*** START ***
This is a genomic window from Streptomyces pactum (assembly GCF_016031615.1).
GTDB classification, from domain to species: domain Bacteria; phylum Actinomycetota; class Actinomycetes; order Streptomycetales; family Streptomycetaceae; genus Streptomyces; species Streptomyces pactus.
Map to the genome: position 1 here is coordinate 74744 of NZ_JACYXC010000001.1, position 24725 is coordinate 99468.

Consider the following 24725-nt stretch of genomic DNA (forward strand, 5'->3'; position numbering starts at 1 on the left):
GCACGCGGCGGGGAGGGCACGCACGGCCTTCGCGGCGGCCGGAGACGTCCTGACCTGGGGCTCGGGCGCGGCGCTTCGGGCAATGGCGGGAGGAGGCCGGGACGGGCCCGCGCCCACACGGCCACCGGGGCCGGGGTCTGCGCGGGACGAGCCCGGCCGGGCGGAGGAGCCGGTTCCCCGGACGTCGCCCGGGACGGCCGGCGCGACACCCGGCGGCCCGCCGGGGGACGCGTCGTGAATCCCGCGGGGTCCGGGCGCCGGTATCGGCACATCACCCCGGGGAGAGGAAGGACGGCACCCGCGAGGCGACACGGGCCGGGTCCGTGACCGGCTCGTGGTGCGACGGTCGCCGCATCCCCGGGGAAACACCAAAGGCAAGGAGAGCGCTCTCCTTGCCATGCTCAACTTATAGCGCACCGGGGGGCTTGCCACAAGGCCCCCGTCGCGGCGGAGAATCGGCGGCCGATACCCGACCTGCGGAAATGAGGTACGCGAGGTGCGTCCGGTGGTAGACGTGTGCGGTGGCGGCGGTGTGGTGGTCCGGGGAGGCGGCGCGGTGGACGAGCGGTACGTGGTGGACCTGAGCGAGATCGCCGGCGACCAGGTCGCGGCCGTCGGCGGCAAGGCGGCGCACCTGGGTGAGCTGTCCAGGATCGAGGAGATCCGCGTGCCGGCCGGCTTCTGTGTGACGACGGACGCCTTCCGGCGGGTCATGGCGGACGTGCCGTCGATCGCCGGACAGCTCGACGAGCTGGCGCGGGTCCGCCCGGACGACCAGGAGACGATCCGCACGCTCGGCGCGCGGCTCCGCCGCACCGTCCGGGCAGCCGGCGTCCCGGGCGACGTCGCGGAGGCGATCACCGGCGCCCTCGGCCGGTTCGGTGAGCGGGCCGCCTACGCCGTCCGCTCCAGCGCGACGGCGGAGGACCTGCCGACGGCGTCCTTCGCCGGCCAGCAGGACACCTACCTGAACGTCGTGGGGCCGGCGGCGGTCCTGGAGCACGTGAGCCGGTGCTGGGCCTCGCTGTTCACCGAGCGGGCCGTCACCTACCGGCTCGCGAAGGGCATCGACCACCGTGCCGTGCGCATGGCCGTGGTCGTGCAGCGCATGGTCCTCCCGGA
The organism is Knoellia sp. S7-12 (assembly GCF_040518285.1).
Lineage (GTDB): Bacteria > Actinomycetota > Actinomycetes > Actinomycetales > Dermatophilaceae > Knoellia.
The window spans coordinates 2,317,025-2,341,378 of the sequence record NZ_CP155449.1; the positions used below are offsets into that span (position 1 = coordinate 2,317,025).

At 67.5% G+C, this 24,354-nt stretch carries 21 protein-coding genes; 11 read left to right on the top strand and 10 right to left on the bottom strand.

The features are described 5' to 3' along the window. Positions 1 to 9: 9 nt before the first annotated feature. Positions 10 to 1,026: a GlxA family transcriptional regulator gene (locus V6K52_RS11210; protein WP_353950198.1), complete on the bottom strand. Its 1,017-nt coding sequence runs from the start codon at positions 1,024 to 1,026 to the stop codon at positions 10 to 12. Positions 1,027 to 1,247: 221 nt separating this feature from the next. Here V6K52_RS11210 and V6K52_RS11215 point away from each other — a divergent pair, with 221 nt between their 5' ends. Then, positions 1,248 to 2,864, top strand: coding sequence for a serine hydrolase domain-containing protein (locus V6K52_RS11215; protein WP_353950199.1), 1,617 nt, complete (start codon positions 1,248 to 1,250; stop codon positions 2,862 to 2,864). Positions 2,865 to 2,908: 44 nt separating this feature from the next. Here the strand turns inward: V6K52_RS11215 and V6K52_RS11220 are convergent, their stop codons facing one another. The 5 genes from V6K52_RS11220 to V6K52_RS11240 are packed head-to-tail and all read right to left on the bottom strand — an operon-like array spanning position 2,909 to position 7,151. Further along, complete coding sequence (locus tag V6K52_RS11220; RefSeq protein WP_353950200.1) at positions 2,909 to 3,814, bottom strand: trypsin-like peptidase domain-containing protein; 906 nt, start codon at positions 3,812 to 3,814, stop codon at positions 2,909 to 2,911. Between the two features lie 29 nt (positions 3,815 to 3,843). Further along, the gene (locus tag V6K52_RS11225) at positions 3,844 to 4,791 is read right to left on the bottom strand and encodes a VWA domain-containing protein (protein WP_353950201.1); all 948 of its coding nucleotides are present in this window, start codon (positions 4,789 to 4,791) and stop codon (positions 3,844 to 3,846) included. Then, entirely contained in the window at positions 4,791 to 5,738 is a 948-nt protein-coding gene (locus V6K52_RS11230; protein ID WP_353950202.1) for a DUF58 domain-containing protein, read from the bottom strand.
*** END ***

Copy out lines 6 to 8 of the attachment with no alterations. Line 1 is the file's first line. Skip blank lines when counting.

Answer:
The organism is Knoellia sp. S7-12 (assembly GCF_040518285.1).
Lineage (GTDB): Bacteria > Actinomycetota > Actinomycetes > Actinomycetales > Dermatophilaceae > Knoellia.
The window spans coordinates 2,317,025-2,341,378 of the sequence record NZ_CP155449.1; the positions used below are offsets into that span (position 1 = coordinate 2,317,025).